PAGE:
Texas fertilizer plant

Here’s a map of the site of the fertilizer plant fire and explosion last evening in West, Texas. The town has a population of just under 3,000. I suspect there is no zoning board or anything of the sort in a town that size (if I’m wrong, someone say so). That being the case, I suppose it’s not surprising that there were homes and apartments within 1,500 feet of the plant. Nobody ever thinks there’s going to be a calamity. Still, I’d have thought there would be some Federal or State safety regulations about people living and going to school near ammonia storage tanks.


A map showing the blast radius of the fertilizer plant explosion in West, Texas, April 17, 2012.
/ CBS News


  1. West most definitely has zoning, as do almost all incorporated cities in Texas (Houston an obvious exception). There is also an “extra-territorial jurisdiction” giving cities limited control over property within two miles of city borders (mainly, proper platting and utilities, prevention of nuisances). The plant itself is not within the city limits. Texas does not have county-level zoning.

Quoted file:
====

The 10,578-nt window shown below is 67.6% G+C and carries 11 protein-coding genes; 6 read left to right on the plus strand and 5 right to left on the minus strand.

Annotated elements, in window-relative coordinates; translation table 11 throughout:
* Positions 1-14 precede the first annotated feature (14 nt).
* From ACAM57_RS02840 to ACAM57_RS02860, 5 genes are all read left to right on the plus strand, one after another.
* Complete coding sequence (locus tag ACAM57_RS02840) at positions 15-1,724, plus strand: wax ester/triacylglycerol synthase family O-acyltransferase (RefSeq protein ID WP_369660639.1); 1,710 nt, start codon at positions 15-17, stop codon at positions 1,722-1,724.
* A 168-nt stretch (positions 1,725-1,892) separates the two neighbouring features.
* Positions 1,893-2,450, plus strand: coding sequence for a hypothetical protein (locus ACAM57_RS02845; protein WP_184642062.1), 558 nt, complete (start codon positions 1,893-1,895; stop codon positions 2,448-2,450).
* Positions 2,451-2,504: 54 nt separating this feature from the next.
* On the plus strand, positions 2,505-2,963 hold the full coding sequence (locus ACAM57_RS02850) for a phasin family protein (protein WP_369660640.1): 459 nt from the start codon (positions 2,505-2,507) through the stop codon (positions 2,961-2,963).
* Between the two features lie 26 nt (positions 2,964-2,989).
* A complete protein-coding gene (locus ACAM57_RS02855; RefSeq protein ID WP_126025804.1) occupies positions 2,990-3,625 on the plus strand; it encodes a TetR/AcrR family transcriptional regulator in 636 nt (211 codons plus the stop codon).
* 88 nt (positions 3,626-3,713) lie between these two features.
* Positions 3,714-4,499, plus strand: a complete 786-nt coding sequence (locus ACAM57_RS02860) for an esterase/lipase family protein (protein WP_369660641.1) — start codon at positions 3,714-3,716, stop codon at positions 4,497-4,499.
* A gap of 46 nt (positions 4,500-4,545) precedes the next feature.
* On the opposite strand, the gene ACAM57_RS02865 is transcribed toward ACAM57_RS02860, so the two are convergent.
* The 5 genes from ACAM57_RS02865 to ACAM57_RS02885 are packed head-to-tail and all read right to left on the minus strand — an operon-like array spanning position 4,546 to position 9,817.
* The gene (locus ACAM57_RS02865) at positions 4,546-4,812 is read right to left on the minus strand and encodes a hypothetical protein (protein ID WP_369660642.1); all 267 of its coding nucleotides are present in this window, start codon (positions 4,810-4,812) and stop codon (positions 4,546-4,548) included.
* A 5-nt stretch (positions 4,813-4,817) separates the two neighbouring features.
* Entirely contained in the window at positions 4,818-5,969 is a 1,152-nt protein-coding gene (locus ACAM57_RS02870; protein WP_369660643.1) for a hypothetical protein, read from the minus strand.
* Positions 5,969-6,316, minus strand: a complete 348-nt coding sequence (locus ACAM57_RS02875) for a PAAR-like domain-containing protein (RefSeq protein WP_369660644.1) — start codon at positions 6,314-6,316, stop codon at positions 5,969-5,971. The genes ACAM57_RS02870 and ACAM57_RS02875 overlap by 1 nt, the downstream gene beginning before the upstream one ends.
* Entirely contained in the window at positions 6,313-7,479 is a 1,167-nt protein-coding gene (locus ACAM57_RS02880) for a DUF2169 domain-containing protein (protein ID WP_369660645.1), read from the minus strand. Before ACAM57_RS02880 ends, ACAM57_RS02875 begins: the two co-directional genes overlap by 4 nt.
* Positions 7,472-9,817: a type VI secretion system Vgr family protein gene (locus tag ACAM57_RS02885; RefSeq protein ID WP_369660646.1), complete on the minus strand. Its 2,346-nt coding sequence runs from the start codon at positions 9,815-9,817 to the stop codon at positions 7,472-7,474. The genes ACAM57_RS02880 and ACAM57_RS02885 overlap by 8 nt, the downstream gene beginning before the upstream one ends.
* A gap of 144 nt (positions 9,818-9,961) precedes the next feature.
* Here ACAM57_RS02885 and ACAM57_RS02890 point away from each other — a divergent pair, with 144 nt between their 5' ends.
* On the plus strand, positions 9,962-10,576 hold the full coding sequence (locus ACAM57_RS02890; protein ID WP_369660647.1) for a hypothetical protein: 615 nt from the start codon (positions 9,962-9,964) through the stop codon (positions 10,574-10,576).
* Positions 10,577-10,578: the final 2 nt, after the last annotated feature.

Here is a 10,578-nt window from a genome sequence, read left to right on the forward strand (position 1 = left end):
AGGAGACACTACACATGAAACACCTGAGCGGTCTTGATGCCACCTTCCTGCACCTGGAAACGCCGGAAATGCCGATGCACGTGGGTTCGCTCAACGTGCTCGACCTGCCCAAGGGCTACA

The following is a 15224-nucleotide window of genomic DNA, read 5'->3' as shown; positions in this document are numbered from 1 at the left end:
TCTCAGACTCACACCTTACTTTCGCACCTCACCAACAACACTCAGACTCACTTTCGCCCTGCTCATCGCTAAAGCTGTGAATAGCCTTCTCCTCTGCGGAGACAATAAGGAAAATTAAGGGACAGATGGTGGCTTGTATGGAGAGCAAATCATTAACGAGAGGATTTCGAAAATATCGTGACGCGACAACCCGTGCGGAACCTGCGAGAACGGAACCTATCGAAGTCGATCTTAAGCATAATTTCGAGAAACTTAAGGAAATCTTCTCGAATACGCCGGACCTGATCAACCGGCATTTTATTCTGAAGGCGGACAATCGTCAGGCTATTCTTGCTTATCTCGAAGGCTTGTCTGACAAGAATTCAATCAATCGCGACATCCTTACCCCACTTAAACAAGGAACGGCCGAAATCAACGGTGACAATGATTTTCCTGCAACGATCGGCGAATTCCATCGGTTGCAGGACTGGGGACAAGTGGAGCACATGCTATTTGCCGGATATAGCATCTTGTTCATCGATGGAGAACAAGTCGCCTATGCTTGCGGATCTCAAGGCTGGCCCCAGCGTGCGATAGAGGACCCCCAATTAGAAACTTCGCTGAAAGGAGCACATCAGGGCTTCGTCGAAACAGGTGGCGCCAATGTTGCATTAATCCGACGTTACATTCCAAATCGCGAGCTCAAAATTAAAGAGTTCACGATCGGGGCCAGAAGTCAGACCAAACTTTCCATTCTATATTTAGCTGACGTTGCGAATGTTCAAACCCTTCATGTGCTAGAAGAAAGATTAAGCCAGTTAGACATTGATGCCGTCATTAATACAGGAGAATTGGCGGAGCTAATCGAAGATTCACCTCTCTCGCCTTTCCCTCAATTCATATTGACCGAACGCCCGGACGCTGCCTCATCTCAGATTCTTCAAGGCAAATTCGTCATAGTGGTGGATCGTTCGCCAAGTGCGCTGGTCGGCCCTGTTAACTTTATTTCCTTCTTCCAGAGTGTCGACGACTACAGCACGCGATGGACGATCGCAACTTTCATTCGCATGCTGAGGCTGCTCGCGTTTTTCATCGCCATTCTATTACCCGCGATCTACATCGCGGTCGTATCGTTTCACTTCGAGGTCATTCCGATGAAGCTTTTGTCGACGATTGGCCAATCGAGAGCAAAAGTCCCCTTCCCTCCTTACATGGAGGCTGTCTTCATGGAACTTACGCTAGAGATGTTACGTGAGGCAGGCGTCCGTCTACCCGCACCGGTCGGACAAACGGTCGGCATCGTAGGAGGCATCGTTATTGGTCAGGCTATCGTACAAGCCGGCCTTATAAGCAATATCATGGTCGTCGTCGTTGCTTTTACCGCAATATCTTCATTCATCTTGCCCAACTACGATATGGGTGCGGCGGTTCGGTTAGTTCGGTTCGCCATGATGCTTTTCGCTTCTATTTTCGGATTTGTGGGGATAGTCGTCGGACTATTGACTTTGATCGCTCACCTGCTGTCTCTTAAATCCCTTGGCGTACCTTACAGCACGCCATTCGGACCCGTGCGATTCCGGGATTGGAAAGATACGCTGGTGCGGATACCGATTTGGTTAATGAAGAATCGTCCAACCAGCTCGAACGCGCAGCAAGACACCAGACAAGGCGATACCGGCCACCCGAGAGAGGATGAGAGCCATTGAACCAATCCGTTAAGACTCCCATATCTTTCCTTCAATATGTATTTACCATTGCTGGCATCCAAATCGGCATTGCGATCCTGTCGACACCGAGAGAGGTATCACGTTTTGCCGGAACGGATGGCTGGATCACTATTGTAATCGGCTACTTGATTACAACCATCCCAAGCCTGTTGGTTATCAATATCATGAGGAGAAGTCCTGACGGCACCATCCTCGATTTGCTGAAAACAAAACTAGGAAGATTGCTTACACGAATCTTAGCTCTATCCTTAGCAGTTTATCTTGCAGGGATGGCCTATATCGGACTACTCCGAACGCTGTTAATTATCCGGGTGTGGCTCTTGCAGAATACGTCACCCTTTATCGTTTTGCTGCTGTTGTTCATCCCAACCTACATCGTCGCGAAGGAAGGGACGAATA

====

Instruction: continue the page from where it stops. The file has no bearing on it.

2. If that’s the case, then the zoning people are/were naive as hell, especially in light of the later news that the plant managers admitted in February it had up to 270 tons of ammonium nitrate on site. See following post.

  3. To reiterate, the property is not within the city limits. Naive or not, the zoning people have negligible power over a property outside the city limits that has been there in some form for 50 years. Perhaps they could have complained more fervently to the state environmental commission.

    There are incongruous uses like this all over the state — small towns with agricultural/industrial uses in close proximity — remnants of an era when there were no regulations at all and environmental/safety concerns barely registered. For the most part, these plants are grandfathered when stricter regulations are effected.

  4. I missed your statement in the first comment that the plant was outside the city limits. Sorry.

    I understand about “grandfathering” old facilities, but maybe this will give some regulators or legislators pause before granting that status in the future.

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